Wheeler's win also brings up more questions for Oregon politics. Who will take his place as Oregon treasurer? Will Wheeler be able to truly relate to the residents of Portland? And what will prompt him to once again swim across the Willamette?

Portland City Commissioner Steve Novick spent much of the last two years trying to figure out how to raise money to repair Portland’s crumbling streets. A local gas tax wasn’t his preferred approach, but it looks like it will be the one that works.

The latest returns show the 10-cent-a-gallon tax – the highest local gas tax in the state – passing with just over 51 percent of the vote. Novick said Tuesday night that polling showed he started the campaign with just 55 percent support. That’s not much of a reserve, considering that tax measures usually only decline in support as opponents raise objections. It’s roughly akin to starting a planned 30-day sailing trip to Hawaii with enough food for 31 days.

Cascade Locks voters sent a resounding “no” to Nestle Tuesday night, with 69 percent of voters voting for a measure to prohibit the commercial production of bottled water in Hood River County.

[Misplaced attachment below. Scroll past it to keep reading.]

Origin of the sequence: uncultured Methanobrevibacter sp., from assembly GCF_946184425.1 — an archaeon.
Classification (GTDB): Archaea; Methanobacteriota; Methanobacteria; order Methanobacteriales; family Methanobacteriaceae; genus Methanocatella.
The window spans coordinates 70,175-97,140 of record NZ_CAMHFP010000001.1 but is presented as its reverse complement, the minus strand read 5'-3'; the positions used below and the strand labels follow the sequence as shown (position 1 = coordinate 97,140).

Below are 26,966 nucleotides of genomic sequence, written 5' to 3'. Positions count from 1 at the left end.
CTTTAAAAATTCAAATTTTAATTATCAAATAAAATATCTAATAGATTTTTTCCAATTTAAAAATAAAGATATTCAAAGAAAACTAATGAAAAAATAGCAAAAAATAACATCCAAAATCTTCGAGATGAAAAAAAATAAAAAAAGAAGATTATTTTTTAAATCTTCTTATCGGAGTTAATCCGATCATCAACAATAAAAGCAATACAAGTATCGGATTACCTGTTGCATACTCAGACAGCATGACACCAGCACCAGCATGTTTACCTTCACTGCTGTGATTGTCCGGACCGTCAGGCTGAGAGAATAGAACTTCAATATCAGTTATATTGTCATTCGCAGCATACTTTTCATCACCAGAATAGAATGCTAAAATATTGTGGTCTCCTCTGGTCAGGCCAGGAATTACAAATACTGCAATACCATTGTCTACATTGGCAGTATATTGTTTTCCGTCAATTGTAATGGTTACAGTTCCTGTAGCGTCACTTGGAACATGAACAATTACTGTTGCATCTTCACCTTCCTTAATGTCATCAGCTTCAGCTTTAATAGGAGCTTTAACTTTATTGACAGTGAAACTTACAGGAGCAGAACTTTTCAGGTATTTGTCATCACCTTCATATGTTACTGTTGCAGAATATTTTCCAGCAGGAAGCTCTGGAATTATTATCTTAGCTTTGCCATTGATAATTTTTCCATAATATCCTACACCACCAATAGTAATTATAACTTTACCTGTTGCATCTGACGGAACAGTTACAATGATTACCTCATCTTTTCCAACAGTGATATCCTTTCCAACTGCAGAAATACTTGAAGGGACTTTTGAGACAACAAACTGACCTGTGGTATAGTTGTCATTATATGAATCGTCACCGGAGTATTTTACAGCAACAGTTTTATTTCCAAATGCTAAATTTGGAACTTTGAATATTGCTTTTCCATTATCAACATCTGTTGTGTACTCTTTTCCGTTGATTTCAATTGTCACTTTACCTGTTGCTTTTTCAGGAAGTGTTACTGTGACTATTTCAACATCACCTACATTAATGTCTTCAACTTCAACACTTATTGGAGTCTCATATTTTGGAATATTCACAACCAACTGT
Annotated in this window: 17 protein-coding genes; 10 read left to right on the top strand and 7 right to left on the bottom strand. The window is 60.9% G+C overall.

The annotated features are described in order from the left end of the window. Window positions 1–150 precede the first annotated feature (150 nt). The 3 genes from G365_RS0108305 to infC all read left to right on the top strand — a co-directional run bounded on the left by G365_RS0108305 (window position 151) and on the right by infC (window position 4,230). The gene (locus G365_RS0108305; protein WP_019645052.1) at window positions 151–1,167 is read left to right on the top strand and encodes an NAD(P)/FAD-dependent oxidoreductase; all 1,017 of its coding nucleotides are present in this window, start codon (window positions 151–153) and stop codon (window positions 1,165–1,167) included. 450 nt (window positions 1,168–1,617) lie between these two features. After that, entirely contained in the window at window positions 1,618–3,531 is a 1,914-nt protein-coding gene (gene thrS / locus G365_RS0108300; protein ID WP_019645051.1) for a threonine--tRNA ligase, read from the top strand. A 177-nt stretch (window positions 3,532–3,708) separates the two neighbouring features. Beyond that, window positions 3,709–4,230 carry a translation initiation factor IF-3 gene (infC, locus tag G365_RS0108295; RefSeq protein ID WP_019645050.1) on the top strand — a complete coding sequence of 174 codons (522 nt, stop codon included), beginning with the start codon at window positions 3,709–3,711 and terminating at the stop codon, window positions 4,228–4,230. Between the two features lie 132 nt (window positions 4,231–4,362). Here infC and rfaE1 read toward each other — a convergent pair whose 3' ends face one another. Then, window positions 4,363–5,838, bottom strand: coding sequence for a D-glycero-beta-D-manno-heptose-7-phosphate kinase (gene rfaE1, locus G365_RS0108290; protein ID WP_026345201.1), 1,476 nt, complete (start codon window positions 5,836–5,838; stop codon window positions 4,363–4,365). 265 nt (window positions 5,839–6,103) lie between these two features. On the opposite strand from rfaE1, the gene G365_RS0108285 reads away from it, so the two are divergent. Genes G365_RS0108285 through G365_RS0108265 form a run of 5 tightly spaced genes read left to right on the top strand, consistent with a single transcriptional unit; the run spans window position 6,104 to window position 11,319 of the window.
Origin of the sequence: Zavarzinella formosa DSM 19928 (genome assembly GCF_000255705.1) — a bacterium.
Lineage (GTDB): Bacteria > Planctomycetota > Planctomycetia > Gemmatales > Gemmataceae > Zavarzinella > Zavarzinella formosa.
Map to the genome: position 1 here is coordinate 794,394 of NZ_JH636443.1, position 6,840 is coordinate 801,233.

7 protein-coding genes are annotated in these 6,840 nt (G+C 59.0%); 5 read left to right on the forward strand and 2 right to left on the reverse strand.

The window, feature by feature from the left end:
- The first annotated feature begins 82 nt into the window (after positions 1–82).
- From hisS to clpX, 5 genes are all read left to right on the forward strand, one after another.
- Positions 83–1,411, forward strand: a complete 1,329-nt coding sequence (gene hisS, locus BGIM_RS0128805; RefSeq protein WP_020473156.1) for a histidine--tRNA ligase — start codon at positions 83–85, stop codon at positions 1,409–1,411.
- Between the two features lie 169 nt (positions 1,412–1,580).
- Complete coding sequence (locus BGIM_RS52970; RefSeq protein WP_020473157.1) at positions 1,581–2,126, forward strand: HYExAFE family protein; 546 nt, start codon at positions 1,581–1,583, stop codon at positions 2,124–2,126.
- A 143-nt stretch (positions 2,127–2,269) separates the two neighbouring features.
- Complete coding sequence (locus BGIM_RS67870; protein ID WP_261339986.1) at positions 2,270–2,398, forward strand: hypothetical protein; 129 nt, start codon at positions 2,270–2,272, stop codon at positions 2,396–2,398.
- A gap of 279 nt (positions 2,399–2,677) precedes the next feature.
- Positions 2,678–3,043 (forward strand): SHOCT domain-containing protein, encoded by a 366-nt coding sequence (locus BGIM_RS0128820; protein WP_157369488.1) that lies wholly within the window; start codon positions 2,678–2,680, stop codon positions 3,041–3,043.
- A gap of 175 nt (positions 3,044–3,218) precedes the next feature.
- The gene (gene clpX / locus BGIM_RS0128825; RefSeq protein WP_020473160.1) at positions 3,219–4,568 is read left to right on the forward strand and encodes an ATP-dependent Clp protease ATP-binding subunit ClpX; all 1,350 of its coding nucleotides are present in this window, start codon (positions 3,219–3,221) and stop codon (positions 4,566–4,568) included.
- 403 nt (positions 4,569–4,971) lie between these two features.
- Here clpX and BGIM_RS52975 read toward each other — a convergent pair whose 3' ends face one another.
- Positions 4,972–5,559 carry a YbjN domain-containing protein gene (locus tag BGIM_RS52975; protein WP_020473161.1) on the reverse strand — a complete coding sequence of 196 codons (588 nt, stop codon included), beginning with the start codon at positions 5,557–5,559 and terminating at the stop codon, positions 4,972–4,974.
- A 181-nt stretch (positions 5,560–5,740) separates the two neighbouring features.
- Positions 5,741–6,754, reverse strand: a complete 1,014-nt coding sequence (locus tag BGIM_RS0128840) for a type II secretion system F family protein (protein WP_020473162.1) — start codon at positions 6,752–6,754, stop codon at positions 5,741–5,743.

For years, international food giant Nestle has been working to secure water rights and build a plant in Cascade Locks that would bottle as much as 100 million gallons of water a year. Nestle’s plans called for the city to exchange water rights with the Oregon Department of Fish and Wildlife. That’s something many residents and local tribal members were adamantly against.

“It’s pretty exciting that our small community has won this overwhelming victory,” Nestle opponent Aurora Del Val told EarthFix’s Cassandra Profita Tuesday night after the win. “This is the most expensive campaign in the history of this county, and with people power the voters have prevailed.”

Records obtained by OPB show that Nestle provided $105,000 in financial support to a PAC opposing the ballot measure. Meanwhile, backers of the ballot measure raised a little more than $45,000, as Profita reported Tuesday.

But the opponents were cautious Tuesday night, saying they expect Nestle will seek a legal challenge to overturn the measure.

Eager entrepreneurs hoping to cash in on Oregon’s cannabis craze won’t be able to do so in Grant or Klamath counties. Tuesday, voters of the rural counties — located in eastern and southern Oregon respectively — turned down ballot measures seeking to overturn the counties’ bans on recreational marijuana cultivation, processing and sales.

Shortly after the state legalized marijuana in 2014, counties and cities were given the option to ban marijuana production and sales if at least 55 percent of the voters opposed legalization.

Salem oncologist Bud Pierce easily defeated four other contenders to secure the Republican Party’s nomination for governor. Pierce won by starting early and investing more than a million dollars of his own money in the race. Oh, and it probably didn’t hurt that physicians remain one of the few admired professional occupations left in America.